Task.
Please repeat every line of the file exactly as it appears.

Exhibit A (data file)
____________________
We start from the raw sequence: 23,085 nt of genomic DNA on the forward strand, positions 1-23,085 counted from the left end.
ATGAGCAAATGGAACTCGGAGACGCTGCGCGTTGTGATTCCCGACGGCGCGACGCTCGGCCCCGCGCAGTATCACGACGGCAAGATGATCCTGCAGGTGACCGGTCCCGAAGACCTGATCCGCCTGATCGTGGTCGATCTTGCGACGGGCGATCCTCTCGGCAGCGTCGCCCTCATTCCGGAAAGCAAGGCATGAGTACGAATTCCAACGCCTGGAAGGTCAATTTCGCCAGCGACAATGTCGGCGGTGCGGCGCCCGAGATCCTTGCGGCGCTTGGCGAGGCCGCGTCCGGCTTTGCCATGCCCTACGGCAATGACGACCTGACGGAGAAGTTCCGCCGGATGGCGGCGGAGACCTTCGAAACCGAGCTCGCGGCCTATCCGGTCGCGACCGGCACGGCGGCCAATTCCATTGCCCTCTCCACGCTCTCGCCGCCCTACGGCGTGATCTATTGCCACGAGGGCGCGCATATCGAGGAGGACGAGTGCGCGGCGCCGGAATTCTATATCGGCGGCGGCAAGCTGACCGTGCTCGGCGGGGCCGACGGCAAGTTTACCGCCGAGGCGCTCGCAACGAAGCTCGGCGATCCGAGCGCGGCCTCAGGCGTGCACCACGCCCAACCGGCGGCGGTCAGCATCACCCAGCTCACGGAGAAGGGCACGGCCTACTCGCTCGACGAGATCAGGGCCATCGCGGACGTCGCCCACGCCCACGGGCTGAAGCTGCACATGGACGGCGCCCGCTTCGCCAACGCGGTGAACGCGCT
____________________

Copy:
We start from the raw sequence: 23,085 nt of genomic DNA on the forward strand, positions 1-23,085 counted from the left end.
ATGAGCAAATGGAACTCGGAGACGCTGCGCGTTGTGATTCCCGACGGCGCGACGCTCGGCCCCGCGCAGTATCACGACGGCAAGATGATCCTGCAGGTGACCGGTCCCGAAGACCTGATCCGCCTGATCGTGGTCGATCTTGCGACGGGCGATCCTCTCGGCAGCGTCGCCCTCATTCCGGAAAGCAAGGCATGAGTACGAATTCCAACGCCTGGAAGGTCAATTTCGCCAGCGACAATGTCGGCGGTGCGGCGCCCGAGATCCTTGCGGCGCTTGGCGAGGCCGCGTCCGGCTTTGCCATGCCCTACGGCAATGACGACCTGACGGAGAAGTTCCGCCGGATGGCGGCGGAGACCTTCGAAACCGAGCTCGCGGCCTATCCGGTCGCGACCGGCACGGCGGCCAATTCCATTGCCCTCTCCACGCTCTCGCCGCCCTACGGCGTGATCTATTGCCACGAGGGCGCGCATATCGAGGAGGACGAGTGCGCGGCGCCGGAATTCTATATCGGCGGCGGCAAGCTGACCGTGCTCGGCGGGGCCGACGGCAAGTTTACCGCCGAGGCGCTCGCAACGAAGCTCGGCGATCCGAGCGCGGCCTCAGGCGTGCACCACGCCCAACCGGCGGCGGTCAGCATCACCCAGCTCACGGAGAAGGGCACGGCCTACTCGCTCGACGAGATCAGGGCCATCGCGGACGTCGCCCACGCCCACGGGCTGAAGCTGCACATGGACGGCGCCCGCTTCGCCAACGCGGTGAACGCGCT